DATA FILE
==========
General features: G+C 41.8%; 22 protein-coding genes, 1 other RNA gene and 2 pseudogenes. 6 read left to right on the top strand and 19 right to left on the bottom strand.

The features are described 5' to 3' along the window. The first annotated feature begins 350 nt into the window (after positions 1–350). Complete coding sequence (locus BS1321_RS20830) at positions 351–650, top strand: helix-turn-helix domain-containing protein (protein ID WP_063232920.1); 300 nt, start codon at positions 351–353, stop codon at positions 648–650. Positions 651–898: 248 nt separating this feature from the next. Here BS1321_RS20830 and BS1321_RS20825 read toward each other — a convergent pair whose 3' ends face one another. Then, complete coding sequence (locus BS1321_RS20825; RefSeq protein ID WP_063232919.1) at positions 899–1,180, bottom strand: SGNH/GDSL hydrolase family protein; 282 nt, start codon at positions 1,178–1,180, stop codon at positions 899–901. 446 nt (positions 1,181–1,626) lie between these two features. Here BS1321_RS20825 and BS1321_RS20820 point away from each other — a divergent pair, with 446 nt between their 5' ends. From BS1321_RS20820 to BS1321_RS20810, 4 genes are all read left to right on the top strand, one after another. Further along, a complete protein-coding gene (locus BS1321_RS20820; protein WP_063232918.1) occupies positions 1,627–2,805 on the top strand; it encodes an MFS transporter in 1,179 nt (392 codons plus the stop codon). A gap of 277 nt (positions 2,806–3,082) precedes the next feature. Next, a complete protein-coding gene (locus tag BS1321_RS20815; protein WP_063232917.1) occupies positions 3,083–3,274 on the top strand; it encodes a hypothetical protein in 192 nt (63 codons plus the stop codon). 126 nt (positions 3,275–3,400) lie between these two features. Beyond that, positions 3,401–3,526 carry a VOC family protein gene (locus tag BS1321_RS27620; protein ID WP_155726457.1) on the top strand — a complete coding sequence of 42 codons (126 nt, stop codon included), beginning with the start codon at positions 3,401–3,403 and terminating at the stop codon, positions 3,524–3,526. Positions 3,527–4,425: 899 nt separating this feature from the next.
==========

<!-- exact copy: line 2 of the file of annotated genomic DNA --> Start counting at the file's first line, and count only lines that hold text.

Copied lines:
The features are described 5' to 3' along the window. The first annotated feature begins 350 nt into the window (after positions 1–350). Complete coding sequence (locus BS1321_RS20830) at positions 351–650, top strand: helix-turn-helix domain-containing protein (protein ID WP_063232920.1); 300 nt, start codon at positions 351–353, stop codon at positions 648–650. Positions 651–898: 248 nt separating this feature from the next. Here BS1321_RS20830 and BS1321_RS20825 read toward each other — a convergent pair whose 3' ends face one another. Then, complete coding sequence (locus BS1321_RS20825; RefSeq protein ID WP_063232919.1) at positions 899–1,180, bottom strand: SGNH/GDSL hydrolase family protein; 282 nt, start codon at positions 1,178–1,180, stop codon at positions 899–901. 446 nt (positions 1,181–1,626) lie between these two features. Here BS1321_RS20825 and BS1321_RS20820 point away from each other — a divergent pair, with 446 nt between their 5' ends. From BS1321_RS20820 to BS1321_RS20810, 4 genes are all read left to right on the top strand, one after another. Further along, a complete protein-coding gene (locus BS1321_RS20820; protein WP_063232918.1) occupies positions 1,627–2,805 on the top strand; it encodes an MFS transporter in 1,179 nt (392 codons plus the stop codon). A gap of 277 nt (positions 2,806–3,082) precedes the next feature. Next, a complete protein-coding gene (locus tag BS1321_RS20815; protein WP_063232917.1) occupies positions 3,083–3,274 on the top strand; it encodes a hypothetical protein in 192 nt (63 codons plus the stop codon). 126 nt (positions 3,275–3,400) lie between these two features. Beyond that, positions 3,401–3,526 carry a VOC family protein gene (locus tag BS1321_RS27620; protein ID WP_155726457.1) on the top strand — a complete coding sequence of 42 codons (126 nt, stop codon included), beginning with the start codon at positions 3,401–3,403 and terminating at the stop codon, positions 3,524–3,526. Positions 3,527–4,425: 899 nt separating this feature from the next.